22 December 2009

Perfect cinnamon twists

This is a great recipe for beginning bakers. They come out light and fluffy. If I can make them, so can you.

Bring to boil in large saucepan:

  • 1 cup sour cream

Remove from heat. Stir in until well blended:

  • 3 tbsp shortening
  • 1/4 cup sugar
  • 1/8 tsp baking soda
  • 1 tsp salt

Cool to lukewarm. Add:

  • 1 large unbeaten egg
  • 1 package of dry yeast

Stir until yeast is dissolved. (At this point you could also throw in a dash of vanilla, almond, or orange extract, but I didn't and they were great. The sour cream alone gives them plenty of flavor.) Mix in with spoon:

  • 3 cups sifted plain flour

Turn out onto a lightly floured board. Knead slightly a few seconds to form a smooth ball. Cover with a damp cloth and let stand five minutes to firm up. Meanwhile, in a small bowl mix:

  • 1/3 cup brown sugar
  • 1 tsp cinnamon
  • 1/2 cup finely chopped nuts (pecans work fine)

Roll dough 1/4 inch thick in a rectangle 6"×24". Spread the entire surface with

  • 2 tbsp soft butter or margarine

Sprinkle half of the dough (the long way) with the sugar-cinnamon mixture. Bring the unsugared half of the dough over the sugared half, pressing the top surface lightly to seal in the sugar mixture. Cut in strips 1/2 to 1 inch.

Grease 2 cookie sheets. Take each strip of dough, give each end a half twist (in opposite directions of course), and place on the cookie sheets about 2" apart, pressing both ends firmly and flatly to the baking sheet. Cover with a damp cloth and let rise at 85° or so until very light, about 1 hour 15 minutes.

Bake 12-15 minutes at 375°. While baking, mix in another bowl:

  • 1-2 tbsp milk
  • 1/2 cup powdered sugar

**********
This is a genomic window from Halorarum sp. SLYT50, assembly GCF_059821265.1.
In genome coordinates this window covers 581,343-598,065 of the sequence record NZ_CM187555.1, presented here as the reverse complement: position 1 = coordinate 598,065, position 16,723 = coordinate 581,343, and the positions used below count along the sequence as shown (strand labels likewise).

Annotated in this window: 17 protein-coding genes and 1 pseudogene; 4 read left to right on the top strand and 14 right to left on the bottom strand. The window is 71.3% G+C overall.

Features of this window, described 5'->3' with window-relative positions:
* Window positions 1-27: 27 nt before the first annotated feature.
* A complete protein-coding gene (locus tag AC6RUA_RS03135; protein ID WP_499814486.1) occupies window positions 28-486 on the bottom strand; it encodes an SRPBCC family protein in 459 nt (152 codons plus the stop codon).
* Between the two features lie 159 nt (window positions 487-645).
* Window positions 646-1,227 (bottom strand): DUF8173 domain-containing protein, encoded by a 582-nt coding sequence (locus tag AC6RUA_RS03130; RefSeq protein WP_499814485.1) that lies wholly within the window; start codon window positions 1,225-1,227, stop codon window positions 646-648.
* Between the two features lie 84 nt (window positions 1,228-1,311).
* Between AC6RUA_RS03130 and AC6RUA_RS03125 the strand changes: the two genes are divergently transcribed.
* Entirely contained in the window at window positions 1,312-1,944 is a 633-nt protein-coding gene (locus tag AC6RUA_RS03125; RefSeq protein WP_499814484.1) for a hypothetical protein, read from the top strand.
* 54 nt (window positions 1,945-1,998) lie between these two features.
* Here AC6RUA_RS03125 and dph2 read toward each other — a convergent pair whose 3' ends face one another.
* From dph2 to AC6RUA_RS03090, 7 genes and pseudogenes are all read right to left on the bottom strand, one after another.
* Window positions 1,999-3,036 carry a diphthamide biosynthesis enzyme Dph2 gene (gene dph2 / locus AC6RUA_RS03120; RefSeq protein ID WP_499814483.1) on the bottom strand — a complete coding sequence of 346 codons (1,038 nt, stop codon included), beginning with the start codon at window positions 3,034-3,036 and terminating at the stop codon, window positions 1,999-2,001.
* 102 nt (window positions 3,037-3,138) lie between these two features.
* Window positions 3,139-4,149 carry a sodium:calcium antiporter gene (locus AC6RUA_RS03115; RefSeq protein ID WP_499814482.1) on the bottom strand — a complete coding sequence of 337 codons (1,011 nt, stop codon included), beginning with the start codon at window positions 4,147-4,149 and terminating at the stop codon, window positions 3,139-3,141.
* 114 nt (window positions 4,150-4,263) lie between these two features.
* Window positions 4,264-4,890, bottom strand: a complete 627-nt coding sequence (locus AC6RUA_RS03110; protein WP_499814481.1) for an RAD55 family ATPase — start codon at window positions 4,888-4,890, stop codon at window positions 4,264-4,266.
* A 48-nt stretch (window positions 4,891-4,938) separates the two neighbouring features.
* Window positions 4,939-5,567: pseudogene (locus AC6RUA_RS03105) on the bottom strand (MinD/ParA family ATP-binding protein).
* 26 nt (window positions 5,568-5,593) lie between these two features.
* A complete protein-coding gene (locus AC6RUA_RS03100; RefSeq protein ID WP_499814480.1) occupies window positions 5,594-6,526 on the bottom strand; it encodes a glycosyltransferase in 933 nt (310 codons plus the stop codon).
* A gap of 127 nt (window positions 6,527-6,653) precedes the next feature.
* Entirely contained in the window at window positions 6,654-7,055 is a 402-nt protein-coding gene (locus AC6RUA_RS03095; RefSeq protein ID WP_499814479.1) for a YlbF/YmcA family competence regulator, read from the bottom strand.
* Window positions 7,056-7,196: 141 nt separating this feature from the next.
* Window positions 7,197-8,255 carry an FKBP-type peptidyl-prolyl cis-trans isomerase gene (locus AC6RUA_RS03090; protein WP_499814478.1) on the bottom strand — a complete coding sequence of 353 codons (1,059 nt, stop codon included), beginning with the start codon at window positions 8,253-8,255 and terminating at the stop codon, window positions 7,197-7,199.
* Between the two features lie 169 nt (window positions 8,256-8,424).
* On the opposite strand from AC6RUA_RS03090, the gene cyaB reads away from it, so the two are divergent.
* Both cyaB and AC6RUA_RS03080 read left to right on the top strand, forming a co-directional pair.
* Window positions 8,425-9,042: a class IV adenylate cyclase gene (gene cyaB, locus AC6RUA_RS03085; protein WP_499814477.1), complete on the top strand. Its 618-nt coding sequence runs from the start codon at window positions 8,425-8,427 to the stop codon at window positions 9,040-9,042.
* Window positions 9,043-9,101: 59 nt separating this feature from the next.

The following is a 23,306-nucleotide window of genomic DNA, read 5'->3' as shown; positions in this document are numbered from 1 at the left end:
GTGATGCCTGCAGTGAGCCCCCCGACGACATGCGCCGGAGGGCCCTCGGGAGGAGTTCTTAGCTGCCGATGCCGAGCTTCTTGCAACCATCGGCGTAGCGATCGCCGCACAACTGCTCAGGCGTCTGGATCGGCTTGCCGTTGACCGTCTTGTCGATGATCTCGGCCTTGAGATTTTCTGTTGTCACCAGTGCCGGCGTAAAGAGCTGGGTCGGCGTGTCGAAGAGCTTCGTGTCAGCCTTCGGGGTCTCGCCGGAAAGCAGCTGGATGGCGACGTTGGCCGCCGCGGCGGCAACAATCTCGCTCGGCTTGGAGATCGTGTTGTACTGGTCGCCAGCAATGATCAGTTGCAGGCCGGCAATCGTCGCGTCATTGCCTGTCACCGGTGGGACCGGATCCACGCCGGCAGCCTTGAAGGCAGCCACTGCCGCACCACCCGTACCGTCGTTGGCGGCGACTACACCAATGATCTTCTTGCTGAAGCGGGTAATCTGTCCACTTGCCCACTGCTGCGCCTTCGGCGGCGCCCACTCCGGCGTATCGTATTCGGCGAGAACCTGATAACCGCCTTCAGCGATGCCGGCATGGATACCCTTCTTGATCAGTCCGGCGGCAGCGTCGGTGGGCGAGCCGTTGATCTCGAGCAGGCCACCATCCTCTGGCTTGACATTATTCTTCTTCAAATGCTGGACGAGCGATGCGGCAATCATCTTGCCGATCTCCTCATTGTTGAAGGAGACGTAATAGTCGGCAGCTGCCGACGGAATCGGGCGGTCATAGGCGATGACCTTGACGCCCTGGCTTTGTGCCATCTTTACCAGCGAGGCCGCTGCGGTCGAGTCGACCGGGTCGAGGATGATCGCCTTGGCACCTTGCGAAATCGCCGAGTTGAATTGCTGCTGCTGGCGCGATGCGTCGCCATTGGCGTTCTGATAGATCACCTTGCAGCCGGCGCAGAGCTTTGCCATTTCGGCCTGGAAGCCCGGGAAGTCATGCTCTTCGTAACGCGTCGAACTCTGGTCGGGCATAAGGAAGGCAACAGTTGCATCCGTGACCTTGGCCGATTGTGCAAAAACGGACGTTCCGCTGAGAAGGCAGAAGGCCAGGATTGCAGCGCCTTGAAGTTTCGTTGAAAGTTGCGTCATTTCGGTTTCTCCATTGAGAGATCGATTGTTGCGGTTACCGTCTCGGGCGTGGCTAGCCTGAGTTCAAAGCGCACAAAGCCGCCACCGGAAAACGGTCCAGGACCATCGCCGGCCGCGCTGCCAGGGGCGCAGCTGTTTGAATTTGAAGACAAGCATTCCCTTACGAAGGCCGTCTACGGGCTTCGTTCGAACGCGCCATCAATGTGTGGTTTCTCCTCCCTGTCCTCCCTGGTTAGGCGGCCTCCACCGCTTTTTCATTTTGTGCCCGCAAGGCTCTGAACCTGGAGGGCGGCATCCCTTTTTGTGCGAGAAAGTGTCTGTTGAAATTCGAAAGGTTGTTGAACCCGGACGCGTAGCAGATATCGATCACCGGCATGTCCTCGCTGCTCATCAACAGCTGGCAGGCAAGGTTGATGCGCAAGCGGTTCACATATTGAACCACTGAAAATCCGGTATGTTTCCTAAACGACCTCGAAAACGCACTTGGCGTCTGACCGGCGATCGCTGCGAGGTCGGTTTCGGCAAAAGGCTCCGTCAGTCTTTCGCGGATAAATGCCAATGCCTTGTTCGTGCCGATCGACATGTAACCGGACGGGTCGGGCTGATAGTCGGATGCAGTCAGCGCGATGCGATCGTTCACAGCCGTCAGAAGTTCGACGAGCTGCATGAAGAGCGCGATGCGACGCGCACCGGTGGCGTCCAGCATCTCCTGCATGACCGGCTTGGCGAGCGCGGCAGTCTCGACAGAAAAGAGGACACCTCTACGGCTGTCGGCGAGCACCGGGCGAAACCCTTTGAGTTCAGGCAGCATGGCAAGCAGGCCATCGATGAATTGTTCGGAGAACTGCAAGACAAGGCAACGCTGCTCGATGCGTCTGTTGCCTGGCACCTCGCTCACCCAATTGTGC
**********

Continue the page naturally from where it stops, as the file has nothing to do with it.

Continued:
to make a fairly thick icing. Drizzle over the twists.

Makes about 2 dozen.

06 December 2009

Mathematicians in training

First off, if you haven't played Set, you really should, because you're just the sort of person who would love it. It's a clever idea elegantly executed, and it just happens to be great competitive fun. I taught the kids to play, and the four-year-old has a definite edge on the six-year-old. I couldn't be more pleased.

We had a bit of a drive yesterday, and along the way we gave the kids some analogies to puzzle over. You know the sort of thing: “Ice is to water as rock is to what?” This turns out to be engrossing and surprisingly fun. (I might try it with adults sometime. I sense opportunities for nerd humor.) Here the kids were not evenly matched at all. The four-year-old would get the easy ones (cow : moo :: pig : x) but would guess random related words on the harder ones, apparently with equal confidence. The six-year-old saw more clearly what the game was about, so he was able to bring his greater general knowledge to bear.

Why is this post titled “Mathematicians in training”? Well, Set is a transparently mathematical game. There are 81 cards because 81 is 34. The deck is the Cartesian product of four three-element sets. They form some kind of algebraic structure with extraordinary symmetry (of a kind I don't really know anything about—it's not a group—such that I'm tempted to get completely sidetracked here). But the kicker here is, the gameplay itself is mathematical. As far as I can tell, the only good strategy is to try to prove there are no sets.

Analogies are just little homomorphisms, which is to say, structure-preserving transformations. The idea that deep sameness is more interesting than superficial differences is more important to mathematics than numbers.

On the surface it seems like analogies are less mathematical than Set. Appearances can be deceiving.

(P.S. Figured it out. The sets in Set are the cosets of cyclic subgroups of (Z/3Z)4. The symmetry I was referring to above was that after you erase the underlying group operation, there's no privileged element. There are isomorphisms on the deck of cards, preserving the sets, mapping any given card to any other given card.)